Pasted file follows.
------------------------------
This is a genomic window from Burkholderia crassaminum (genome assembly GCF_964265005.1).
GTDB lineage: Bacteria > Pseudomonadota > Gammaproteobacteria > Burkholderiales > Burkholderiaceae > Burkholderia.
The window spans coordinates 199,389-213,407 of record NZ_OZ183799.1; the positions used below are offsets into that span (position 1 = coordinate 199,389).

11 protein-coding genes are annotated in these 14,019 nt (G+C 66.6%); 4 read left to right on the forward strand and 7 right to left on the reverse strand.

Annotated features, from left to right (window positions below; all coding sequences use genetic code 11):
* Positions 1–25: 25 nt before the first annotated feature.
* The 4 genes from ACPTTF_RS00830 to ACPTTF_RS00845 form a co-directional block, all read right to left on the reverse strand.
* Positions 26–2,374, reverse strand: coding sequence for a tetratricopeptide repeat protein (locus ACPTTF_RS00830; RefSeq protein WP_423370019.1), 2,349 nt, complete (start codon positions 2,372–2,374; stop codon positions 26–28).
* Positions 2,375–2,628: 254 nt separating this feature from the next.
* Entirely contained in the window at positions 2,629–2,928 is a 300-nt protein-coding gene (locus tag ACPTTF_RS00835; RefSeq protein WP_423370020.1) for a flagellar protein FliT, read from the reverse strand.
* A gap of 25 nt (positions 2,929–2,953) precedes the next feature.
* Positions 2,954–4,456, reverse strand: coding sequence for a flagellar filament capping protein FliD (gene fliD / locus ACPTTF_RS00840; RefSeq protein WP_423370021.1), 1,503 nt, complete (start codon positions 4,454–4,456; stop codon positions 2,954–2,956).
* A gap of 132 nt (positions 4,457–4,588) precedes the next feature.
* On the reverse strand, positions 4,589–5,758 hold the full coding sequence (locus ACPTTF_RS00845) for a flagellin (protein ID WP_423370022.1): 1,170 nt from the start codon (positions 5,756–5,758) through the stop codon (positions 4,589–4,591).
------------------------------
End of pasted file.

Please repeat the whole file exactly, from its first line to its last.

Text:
This is a genomic window from Burkholderia crassaminum (genome assembly GCF_964265005.1).
GTDB lineage: Bacteria > Pseudomonadota > Gammaproteobacteria > Burkholderiales > Burkholderiaceae > Burkholderia.
The window spans coordinates 199,389-213,407 of record NZ_OZ183799.1; the positions used below are offsets into that span (position 1 = coordinate 199,389).

11 protein-coding genes are annotated in these 14,019 nt (G+C 66.6%); 4 read left to right on the forward strand and 7 right to left on the reverse strand.

Annotated features, from left to right (window positions below; all coding sequences use genetic code 11):
* Positions 1–25: 25 nt before the first annotated feature.
* The 4 genes from ACPTTF_RS00830 to ACPTTF_RS00845 form a co-directional block, all read right to left on the reverse strand.
* Positions 26–2,374, reverse strand: coding sequence for a tetratricopeptide repeat protein (locus ACPTTF_RS00830; RefSeq protein WP_423370019.1), 2,349 nt, complete (start codon positions 2,372–2,374; stop codon positions 26–28).
* Positions 2,375–2,628: 254 nt separating this feature from the next.
* Entirely contained in the window at positions 2,629–2,928 is a 300-nt protein-coding gene (locus tag ACPTTF_RS00835; RefSeq protein WP_423370020.1) for a flagellar protein FliT, read from the reverse strand.
* A gap of 25 nt (positions 2,929–2,953) precedes the next feature.
* Positions 2,954–4,456, reverse strand: coding sequence for a flagellar filament capping protein FliD (gene fliD / locus ACPTTF_RS00840; RefSeq protein WP_423370021.1), 1,503 nt, complete (start codon positions 4,454–4,456; stop codon positions 2,954–2,956).
* A gap of 132 nt (positions 4,457–4,588) precedes the next feature.
* On the reverse strand, positions 4,589–5,758 hold the full coding sequence (locus ACPTTF_RS00845) for a flagellin (protein ID WP_423370022.1): 1,170 nt from the start codon (positions 5,756–5,758) through the stop codon (positions 4,589–4,591).